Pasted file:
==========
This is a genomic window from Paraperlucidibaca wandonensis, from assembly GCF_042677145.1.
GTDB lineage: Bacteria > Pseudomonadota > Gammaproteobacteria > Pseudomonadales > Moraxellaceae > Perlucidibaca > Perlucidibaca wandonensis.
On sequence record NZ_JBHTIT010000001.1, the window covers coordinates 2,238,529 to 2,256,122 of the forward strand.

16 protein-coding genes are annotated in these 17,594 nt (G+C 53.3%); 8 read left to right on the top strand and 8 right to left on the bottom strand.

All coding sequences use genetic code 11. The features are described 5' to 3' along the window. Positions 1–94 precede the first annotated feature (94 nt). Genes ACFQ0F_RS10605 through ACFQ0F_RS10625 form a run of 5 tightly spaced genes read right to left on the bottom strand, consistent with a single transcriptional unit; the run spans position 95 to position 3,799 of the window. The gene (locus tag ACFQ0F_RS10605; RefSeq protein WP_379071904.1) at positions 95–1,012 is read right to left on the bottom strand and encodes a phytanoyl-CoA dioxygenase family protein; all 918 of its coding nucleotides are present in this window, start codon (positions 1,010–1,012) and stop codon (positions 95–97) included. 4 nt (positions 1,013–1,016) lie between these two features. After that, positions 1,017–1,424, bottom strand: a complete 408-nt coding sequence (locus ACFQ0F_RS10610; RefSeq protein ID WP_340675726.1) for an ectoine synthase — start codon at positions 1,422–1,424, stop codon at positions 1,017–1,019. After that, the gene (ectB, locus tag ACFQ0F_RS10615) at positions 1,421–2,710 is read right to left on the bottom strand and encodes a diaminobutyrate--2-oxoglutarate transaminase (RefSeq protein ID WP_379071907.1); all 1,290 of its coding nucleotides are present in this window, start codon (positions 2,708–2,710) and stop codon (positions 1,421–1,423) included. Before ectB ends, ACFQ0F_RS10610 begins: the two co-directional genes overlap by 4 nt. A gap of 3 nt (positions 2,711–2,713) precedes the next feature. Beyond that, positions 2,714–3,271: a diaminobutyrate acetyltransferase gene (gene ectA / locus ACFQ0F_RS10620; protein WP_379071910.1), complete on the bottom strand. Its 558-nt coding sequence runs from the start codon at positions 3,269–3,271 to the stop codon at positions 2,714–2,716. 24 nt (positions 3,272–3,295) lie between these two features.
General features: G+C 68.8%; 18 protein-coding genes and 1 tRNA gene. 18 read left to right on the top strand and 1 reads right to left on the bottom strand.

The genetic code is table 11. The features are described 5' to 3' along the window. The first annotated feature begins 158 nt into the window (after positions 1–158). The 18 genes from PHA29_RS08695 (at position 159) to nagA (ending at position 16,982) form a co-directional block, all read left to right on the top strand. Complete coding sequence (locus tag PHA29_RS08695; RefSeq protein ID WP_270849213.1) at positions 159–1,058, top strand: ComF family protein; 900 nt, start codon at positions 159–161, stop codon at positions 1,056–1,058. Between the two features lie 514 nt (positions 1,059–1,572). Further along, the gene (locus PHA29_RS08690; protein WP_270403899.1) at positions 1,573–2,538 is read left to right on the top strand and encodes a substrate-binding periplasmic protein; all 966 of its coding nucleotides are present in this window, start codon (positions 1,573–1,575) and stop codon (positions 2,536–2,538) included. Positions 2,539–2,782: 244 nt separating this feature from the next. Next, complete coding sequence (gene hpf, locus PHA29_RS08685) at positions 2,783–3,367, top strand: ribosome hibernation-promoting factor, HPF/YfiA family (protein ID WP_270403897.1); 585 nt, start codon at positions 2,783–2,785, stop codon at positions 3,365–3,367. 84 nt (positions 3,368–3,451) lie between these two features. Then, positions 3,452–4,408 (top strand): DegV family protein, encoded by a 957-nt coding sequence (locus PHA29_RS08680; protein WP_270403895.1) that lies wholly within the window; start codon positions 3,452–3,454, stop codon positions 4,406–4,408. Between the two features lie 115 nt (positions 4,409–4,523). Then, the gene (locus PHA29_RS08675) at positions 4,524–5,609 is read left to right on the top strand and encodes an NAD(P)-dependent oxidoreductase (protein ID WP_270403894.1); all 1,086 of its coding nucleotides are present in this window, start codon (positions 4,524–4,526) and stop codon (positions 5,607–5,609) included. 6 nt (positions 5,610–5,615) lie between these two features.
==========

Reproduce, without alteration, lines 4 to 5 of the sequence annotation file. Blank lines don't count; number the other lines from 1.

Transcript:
16 protein-coding genes are annotated in these 17,594 nt (G+C 53.3%); 8 read left to right on the top strand and 8 right to left on the bottom strand.

All coding sequences use genetic code 11. The features are described 5' to 3' along the window. Positions 1–94 precede the first annotated feature (94 nt). Genes ACFQ0F_RS10605 through ACFQ0F_RS10625 form a run of 5 tightly spaced genes read right to left on the bottom strand, consistent with a single transcriptional unit; the run spans position 95 to position 3,799 of the window. The gene (locus tag ACFQ0F_RS10605; RefSeq protein WP_379071904.1) at positions 95–1,012 is read right to left on the bottom strand and encodes a phytanoyl-CoA dioxygenase family protein; all 918 of its coding nucleotides are present in this window, start codon (positions 1,010–1,012) and stop codon (positions 95–97) included. 4 nt (positions 1,013–1,016) lie between these two features. After that, positions 1,017–1,424, bottom strand: a complete 408-nt coding sequence (locus ACFQ0F_RS10610; RefSeq protein ID WP_340675726.1) for an ectoine synthase — start codon at positions 1,422–1,424, stop codon at positions 1,017–1,019. After that, the gene (ectB, locus tag ACFQ0F_RS10615) at positions 1,421–2,710 is read right to left on the bottom strand and encodes a diaminobutyrate--2-oxoglutarate transaminase (RefSeq protein ID WP_379071907.1); all 1,290 of its coding nucleotides are present in this window, start codon (positions 2,708–2,710) and stop codon (positions 1,421–1,423) included. Before ectB ends, ACFQ0F_RS10610 begins: the two co-directional genes overlap by 4 nt. A gap of 3 nt (positions 2,711–2,713) precedes the next feature. Beyond that, positions 2,714–3,271: a diaminobutyrate acetyltransferase gene (gene ectA / locus ACFQ0F_RS10620; protein WP_379071910.1), complete on the bottom strand. Its 558-nt coding sequence runs from the start codon at positions 3,269–3,271 to the stop codon at positions 2,714–2,716. 24 nt (positions 3,272–3,295) lie between these two features.